I know that no single blog entry, or even an infinite number of entries, would allow me to describe my experience of the divine, but I hope that by sharing some of my thoughts and daily experiences, I can give some insight into what it is to be me.  I also hope that this leads to some dialog where we can discuss and compare our experiences of God.  As always, I welcome comments.  While this blog was initially set up to only allow registered users to leave comments, it should be open for anyone to post now.  Please let me know via e-mail if you have issues or difficulty in doing so.

Let me share a small part of my day with you.  I am in Cincinnati this weekend.  The GLBTQ Center of Greater Cincinnati is hosting a Pride Night at King’s Island this evening, and I’m down here to attend that and catch up with some friends here in Cinci.  My former pastor and his partner of 27 years live here, and I’m staying with them as their guest for a long weekend away.

Earlier today, while my hosts were at work, I decided to wander down the street to get something for lunch.  I had a sandwich at a Bruegger’s Bagels and then head to the Starbucks next door for coffee.  As I enjoyed my turkey club and later my salted caramel mocha, I decided to try to get through some of the textbook reading that I needed to do for next week.  The material that I was reading today focused on existentialist approaches to counseling.  So, I have in my mind these ponderings of what it is to “be,” what it is to be in relationship with others, and what significance, if any, can I ascribe to any of that in terms of whether or not there is an actual plan or purpose in that “being.”

About 3:00, I decided that I should head back to the home of my hosts as I knew they would be coming home about 4:00, and I would be having dinner with them before my evening at King’s Island.  As I walked to my car, I noted a Great Clips was also in the shopping center.  I’d been meaning to get a haircut for the past few days at home in Columbus, but I just hadn’t.  I hesitated in the parking lot trying to decide whether to go in or not.  I figured there would be a wait and who knew how long that would take, but I know how crazy my hair looks after riding a rolling coaster when my hair is too long.  I decided I’d just better go ahead and do it.  I locked my backpack and computer bag in the car and walked inside.

As I approached the Great Clips, my thoughts turned to the small talk that I knew would take place as my hair was being cut.  I am in Cincinnati.  I knew that I might be asked what brought me to town.  Cincinnati is, historically, a very conservative town, and, while great strides have been made in the last few years, it is still a town where I might be wise to be cautious about being too overt in terms of the activities that brought me too town this weekend.  Still, I don’t live here.  I knew that I would probably never see the person who cut my hair again.  I felt that I should let them know who I am in hopes that it sparks thought and helps open their eyes for the sake of others in the LGBTQ community who do live here.  This was my state of mind walking through the door.

When I walked in, there was only one customer getting their hair cut.  It was evident that my wait would not be long.  One of the employees was on the phone when I walked in.  She finished her call and registered my in the system before taking me back to the chair.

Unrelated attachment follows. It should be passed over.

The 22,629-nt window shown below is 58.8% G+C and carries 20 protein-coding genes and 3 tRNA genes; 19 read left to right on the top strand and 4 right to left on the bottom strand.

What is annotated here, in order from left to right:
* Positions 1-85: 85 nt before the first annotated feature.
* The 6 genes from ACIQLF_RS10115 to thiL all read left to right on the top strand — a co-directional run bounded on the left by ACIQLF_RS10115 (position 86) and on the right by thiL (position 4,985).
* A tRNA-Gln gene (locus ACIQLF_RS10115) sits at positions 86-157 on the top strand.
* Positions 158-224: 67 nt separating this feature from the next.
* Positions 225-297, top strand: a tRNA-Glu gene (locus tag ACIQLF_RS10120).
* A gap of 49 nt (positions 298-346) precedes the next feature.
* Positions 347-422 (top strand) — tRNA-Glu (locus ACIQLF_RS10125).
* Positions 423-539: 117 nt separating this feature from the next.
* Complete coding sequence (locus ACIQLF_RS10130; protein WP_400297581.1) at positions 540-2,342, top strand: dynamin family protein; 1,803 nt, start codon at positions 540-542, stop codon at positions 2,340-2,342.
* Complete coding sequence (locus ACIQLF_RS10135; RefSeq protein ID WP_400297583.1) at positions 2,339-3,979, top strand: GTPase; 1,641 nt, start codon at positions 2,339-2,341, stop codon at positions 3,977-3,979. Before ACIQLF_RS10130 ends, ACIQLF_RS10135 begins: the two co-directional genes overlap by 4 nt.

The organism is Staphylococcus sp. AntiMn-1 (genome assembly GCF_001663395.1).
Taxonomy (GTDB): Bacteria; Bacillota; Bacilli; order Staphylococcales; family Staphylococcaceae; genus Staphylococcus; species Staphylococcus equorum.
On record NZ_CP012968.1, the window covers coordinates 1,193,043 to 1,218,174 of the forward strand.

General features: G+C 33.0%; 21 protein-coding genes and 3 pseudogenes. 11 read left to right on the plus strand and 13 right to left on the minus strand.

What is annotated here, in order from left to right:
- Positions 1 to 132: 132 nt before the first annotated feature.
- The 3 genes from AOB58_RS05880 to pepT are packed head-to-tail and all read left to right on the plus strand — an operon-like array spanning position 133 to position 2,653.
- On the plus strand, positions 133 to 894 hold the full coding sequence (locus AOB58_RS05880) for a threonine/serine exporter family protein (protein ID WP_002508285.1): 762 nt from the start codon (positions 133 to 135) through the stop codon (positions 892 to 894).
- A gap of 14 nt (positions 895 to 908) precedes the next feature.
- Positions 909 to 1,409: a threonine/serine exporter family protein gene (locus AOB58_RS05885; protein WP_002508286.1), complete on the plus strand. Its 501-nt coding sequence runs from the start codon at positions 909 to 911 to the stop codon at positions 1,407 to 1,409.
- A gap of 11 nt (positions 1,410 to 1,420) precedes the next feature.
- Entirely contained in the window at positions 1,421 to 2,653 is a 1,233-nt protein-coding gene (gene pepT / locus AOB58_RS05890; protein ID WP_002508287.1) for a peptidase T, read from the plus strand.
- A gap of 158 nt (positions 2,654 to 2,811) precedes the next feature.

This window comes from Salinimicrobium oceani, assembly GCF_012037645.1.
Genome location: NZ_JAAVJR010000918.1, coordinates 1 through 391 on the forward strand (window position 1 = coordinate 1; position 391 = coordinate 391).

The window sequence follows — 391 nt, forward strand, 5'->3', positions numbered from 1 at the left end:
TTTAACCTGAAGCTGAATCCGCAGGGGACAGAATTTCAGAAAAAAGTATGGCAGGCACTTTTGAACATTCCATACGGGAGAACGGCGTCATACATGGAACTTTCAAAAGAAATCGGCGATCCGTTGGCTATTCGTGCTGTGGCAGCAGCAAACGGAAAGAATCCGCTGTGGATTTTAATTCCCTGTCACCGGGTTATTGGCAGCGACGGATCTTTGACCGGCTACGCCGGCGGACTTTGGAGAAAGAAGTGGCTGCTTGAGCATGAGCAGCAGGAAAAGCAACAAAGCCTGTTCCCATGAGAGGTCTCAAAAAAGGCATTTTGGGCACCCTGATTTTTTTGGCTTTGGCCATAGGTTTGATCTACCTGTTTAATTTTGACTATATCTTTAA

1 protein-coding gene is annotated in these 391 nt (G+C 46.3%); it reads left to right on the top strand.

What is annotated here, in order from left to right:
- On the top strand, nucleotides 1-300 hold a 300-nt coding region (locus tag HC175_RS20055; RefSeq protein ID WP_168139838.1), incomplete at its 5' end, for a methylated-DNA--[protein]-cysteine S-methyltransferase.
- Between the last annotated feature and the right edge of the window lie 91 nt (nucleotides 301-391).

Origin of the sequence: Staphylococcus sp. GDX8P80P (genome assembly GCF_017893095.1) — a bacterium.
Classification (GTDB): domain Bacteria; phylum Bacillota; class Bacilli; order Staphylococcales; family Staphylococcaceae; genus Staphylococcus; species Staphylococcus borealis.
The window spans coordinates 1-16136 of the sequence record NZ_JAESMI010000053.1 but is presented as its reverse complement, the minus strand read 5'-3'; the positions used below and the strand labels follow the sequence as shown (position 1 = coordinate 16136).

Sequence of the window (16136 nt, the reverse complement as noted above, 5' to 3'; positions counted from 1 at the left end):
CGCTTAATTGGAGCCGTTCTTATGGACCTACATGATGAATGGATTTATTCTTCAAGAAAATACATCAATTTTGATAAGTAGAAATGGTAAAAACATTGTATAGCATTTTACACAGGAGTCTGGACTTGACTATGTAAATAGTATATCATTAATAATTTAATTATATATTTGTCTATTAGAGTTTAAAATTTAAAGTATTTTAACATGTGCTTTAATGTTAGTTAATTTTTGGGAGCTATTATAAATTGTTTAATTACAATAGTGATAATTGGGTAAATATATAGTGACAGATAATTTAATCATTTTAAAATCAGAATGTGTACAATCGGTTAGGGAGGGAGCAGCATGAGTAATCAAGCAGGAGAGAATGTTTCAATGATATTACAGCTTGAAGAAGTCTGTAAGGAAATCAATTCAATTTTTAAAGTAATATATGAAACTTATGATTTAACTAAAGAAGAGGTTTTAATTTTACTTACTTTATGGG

She did ask me why I was in town.  I explained that I was in town for an event at King’s Island that night.  I figured that we would get to follow up questions about the nature of the event  or she could look it up later if she wanted to.  We never got to that.  As she put the cape on me to cut my hair, she asked me if it was too tight.  It was pretty snug, but I told her I was fine.  She made a comment about them having larger ones if I wanted her to get some since my neck was so thick.  Again, I told her I was fine, but that led us into a discussion of my ridiculously large 32-inch neck which makes wearing dress shirts and ties quite an issue. 

She explained to me that her husband also has a thick neck and had just been diagnosed with sleep apnea and he was struggling with that and adapting to using a C-PAP.  Having been diagnosed with sleep apnea a few years ago and using a C-PAP machine regularly now, I shared with her that it had been a struggle with me at first too.  We continued to share back and forth about the similarities and differences between his situation and mine.  She shared with me that his sleep deprivation has gotten so bad that he was dealing with feelings of depression because of it.  I encouraged her to share my story with him in hopes that it would encourage him to stick with it so that he can see the benefits of using the machine.  She thanked me for sharing my experience with her, and I could tell that her words were genuine.

As I walked to my car a second time, I found myself contemplating myself, that woman, her husband, and the God that, in some way, I believe binds us together.  Was my spontaneous decision to get a haircut a divine appointment to speak to someone who needed to hear words of encouragement?  Was it merely a coincidence?  Was my perception of the event influenced by the readings on existential counseling techniques?  Having come out of a religious school of though that ascribes spiritual significance to every single thing that happens, I am always about what I choose to perceive as divine intervention in the lives of men, but I am comforted by the notion of God directing me to be a source of comfort and encouragement to someone who needed it.  Isn’t that why I chose to pursue a counseling degree at a seminary to begin with? 

~ Culbs

© Joshua Culbertson 2014